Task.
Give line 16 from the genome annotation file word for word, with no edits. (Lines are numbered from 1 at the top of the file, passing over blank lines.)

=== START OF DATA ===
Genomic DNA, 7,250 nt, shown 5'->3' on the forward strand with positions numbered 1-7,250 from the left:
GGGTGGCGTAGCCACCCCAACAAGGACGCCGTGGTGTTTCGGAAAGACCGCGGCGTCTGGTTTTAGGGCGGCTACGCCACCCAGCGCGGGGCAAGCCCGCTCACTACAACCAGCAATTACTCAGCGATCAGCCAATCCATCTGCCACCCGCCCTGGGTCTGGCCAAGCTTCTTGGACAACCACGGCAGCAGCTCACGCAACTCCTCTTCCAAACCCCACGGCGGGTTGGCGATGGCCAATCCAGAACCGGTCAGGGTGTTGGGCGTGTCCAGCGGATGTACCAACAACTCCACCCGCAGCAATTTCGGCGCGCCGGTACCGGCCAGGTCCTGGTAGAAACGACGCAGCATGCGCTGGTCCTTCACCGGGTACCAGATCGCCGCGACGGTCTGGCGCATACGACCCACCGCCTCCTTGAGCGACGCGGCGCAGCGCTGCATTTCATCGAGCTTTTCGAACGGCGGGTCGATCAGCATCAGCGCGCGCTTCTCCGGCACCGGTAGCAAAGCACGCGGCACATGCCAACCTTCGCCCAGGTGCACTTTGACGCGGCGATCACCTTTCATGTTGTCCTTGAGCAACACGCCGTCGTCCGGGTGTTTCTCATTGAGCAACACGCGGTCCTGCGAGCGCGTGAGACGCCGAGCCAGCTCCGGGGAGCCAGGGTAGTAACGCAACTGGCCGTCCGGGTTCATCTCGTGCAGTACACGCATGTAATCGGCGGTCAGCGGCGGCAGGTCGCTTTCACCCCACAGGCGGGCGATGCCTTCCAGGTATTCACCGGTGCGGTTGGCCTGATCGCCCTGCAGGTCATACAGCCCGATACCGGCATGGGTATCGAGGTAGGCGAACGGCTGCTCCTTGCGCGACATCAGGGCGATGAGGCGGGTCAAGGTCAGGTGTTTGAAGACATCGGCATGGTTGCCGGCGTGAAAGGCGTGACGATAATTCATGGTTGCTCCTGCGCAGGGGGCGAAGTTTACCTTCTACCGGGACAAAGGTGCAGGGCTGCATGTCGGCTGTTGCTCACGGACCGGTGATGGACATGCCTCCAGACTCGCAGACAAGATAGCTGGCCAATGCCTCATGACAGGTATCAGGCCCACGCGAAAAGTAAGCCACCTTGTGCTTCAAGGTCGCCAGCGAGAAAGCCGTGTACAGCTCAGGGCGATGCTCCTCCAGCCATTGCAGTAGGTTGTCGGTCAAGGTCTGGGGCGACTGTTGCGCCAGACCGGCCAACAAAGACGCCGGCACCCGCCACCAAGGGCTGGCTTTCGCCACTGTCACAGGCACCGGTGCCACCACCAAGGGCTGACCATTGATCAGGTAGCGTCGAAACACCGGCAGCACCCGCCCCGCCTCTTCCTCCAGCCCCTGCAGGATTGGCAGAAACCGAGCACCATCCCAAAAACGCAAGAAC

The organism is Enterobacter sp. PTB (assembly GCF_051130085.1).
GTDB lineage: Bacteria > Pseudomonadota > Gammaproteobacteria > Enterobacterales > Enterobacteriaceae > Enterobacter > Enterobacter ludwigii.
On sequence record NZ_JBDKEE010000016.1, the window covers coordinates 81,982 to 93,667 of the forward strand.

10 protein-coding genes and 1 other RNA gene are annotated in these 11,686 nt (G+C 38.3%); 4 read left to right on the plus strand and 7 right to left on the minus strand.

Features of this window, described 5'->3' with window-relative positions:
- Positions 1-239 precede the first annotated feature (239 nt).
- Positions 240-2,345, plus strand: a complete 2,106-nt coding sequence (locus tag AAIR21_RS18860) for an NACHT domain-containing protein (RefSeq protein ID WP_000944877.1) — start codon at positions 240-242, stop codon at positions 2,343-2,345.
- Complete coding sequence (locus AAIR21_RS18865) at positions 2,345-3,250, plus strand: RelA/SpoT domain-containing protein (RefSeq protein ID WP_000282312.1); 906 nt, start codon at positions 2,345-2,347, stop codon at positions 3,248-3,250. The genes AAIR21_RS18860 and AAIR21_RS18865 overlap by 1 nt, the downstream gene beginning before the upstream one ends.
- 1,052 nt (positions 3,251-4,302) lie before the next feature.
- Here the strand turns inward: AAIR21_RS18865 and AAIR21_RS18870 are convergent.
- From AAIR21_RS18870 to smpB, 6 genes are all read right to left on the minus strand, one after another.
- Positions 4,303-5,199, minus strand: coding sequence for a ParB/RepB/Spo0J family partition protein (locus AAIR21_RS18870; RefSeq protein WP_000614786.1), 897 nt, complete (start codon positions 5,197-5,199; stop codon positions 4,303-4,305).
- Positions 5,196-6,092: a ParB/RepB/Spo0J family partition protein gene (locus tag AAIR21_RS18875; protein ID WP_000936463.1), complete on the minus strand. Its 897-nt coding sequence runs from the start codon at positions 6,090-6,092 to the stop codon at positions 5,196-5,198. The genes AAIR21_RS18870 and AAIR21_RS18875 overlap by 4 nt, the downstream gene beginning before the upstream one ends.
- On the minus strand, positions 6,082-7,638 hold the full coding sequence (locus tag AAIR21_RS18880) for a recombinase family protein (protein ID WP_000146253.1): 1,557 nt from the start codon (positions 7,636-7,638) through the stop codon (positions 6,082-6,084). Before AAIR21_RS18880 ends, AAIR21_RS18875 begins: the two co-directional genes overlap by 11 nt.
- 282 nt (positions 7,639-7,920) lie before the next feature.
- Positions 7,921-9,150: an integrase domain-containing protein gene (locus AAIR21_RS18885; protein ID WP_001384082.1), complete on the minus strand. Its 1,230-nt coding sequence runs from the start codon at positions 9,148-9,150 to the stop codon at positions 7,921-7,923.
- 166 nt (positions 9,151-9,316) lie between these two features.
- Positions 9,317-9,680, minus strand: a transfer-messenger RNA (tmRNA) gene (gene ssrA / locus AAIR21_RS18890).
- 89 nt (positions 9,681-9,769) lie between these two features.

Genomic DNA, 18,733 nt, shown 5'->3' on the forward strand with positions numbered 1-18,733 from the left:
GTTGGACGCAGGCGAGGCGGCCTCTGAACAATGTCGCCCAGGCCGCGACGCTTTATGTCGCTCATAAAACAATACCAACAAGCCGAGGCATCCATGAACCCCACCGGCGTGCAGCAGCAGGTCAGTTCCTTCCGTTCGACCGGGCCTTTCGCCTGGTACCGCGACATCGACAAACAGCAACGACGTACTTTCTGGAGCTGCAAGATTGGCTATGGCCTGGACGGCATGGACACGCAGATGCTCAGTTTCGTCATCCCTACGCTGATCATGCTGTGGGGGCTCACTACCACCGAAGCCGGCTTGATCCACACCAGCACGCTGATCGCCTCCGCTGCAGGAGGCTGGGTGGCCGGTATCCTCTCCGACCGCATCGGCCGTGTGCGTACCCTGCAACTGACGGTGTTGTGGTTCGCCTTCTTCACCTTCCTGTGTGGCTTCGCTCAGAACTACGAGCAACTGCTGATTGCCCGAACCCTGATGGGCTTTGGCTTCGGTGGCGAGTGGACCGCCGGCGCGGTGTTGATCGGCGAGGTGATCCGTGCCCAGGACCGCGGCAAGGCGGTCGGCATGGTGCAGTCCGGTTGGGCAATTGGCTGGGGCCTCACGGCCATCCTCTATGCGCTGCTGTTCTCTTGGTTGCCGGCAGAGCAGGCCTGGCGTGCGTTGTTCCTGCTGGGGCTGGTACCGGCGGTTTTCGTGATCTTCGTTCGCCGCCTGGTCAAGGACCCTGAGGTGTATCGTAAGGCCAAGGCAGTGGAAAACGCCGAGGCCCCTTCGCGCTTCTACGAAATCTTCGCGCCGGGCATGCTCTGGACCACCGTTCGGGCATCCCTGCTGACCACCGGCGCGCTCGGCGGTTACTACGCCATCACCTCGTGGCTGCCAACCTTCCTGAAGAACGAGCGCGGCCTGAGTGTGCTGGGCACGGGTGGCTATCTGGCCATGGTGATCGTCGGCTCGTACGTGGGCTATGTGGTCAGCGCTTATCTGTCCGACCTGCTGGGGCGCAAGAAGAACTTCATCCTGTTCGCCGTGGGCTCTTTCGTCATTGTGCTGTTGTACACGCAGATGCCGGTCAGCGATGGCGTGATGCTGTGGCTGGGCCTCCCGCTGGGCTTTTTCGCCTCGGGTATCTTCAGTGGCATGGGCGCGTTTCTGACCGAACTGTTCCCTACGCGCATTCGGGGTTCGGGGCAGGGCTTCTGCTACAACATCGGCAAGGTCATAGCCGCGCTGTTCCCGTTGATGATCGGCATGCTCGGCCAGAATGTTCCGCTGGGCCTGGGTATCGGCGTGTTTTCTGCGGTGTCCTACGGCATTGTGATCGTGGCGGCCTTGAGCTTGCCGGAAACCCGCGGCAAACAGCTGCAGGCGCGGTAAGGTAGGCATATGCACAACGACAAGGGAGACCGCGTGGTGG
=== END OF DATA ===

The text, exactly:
- On the minus strand, positions 6,082-7,638 hold the full coding sequence (locus tag AAIR21_RS18880) for a recombinase family protein (protein ID WP_000146253.1): 1,557 nt from the start codon (positions 7,636-7,638) through the stop codon (positions 6,082-6,084). Before AAIR21_RS18880 ends, AAIR21_RS18875 begins: the two co-directional genes overlap by 11 nt.